WASHINGTON ? If there's any universal experience of the BIO International Conference, it has to be foot fatigue. You hear about it in snatches in the hallway. “My feet are aching.” “I have to get off my feet.” “My blisters have blisters.” At least two vendors in the exhibition hall were giving away Band-Aids in branded Band-Aid dispensers, much to the gratitude of attendees, who snatched them up eagerly.
Even when making maximum use of shuttle buses and taxis, a big convention like BIO is all about pounding the pavement. Both city sidewalks and convention center floors are constructed from the notorious enemy of the human foot ? concrete. Even when covered with carpet, the ultra-hard concrete floors sap life force through the souls of our feet with every step.
And what a lot of steps there are! Just walking the entire length of the exhibit hall, which stretches from Mt. Vernon Place to N St. will be a quarter mile. By the time you've visited the exhibit hall a couple of times, attended panels on opposite ends of the convention center, and walked some place “close” for lunch, you may have racked up a couple of miles.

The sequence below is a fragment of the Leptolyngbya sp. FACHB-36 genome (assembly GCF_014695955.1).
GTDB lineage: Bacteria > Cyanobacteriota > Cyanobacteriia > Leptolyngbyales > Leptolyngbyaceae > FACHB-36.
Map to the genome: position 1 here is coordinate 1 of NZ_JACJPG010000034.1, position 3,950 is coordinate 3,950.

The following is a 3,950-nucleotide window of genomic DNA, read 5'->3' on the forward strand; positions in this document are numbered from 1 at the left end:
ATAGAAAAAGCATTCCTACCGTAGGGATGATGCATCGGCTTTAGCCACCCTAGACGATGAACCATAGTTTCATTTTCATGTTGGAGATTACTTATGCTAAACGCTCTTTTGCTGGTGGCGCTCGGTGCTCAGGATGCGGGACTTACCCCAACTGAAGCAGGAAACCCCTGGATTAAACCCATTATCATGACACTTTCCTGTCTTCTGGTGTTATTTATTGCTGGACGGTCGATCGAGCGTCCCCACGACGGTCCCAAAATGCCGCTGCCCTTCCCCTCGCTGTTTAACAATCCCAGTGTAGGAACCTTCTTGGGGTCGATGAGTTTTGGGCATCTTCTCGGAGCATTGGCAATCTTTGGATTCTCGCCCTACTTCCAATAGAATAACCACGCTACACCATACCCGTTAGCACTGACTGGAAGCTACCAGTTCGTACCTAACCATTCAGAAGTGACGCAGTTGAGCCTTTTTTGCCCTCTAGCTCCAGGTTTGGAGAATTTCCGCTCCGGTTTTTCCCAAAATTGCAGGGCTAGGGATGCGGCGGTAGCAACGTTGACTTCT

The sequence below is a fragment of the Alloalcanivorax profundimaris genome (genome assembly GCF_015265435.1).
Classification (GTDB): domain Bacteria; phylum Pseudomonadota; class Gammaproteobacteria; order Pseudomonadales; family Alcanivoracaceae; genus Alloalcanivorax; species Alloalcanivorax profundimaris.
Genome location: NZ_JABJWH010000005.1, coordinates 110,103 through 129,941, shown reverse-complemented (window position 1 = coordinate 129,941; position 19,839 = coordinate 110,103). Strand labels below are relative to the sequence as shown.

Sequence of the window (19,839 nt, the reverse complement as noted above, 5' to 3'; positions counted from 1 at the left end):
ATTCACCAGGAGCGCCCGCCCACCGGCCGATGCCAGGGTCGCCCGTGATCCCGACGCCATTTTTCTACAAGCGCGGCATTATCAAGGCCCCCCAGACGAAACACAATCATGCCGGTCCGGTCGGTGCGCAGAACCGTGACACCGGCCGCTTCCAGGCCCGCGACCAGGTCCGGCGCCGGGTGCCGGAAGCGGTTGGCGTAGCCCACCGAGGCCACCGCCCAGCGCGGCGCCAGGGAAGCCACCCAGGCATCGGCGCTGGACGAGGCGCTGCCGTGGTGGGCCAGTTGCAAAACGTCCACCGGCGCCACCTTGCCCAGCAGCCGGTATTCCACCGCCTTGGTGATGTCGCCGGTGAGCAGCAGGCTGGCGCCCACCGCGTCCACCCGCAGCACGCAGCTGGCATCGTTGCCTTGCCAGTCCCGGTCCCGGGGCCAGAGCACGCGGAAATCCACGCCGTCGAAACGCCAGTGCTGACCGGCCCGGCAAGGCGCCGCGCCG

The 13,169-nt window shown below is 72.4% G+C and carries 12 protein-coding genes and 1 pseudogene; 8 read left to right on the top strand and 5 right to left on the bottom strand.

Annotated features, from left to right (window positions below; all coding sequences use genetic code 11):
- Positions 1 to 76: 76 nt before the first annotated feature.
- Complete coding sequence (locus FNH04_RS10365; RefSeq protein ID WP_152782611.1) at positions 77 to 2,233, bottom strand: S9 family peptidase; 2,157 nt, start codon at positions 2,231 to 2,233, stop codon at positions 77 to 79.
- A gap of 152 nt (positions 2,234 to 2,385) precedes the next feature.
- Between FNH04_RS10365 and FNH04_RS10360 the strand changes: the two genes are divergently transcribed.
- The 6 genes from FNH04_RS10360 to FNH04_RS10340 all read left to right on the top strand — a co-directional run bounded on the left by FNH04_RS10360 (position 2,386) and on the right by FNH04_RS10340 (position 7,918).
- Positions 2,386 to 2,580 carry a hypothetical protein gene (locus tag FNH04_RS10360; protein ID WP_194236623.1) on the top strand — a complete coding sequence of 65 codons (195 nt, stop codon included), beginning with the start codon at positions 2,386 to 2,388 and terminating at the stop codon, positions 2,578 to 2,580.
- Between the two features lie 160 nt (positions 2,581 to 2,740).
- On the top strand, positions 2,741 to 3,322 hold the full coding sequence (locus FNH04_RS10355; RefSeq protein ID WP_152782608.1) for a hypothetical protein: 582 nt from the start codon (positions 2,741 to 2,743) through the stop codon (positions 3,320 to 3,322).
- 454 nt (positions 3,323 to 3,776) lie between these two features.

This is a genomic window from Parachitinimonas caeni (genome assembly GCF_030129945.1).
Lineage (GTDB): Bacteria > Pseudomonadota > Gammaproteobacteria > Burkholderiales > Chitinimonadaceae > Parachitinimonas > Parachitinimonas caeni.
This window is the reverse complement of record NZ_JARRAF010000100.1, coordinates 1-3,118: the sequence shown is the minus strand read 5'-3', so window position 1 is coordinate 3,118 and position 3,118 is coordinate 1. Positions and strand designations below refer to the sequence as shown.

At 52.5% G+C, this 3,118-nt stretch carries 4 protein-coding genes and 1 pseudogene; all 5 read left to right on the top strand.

And when you're not walking, you're doing something your feet hate almost as much. Standing. Standing talking to friends new and old, standing waiting in line for the keynote, standing waiting for the bus, standing at cocktail tables at various receptions ? there is not a lot of sitting at BIO.
Thus, this being my second BIO, I took a lesson from experience and made sensible shoes my top priority for the convention. I'm grateful because even in my most sensible of flat-soled dress shoes, at the end of the day my dogs were barkin'. I haven't had to dip into the Band-Aid swag – yet, but I'm keeping them in reserve.
By Catherine Shaffer, BioWorld Today Contributing Writer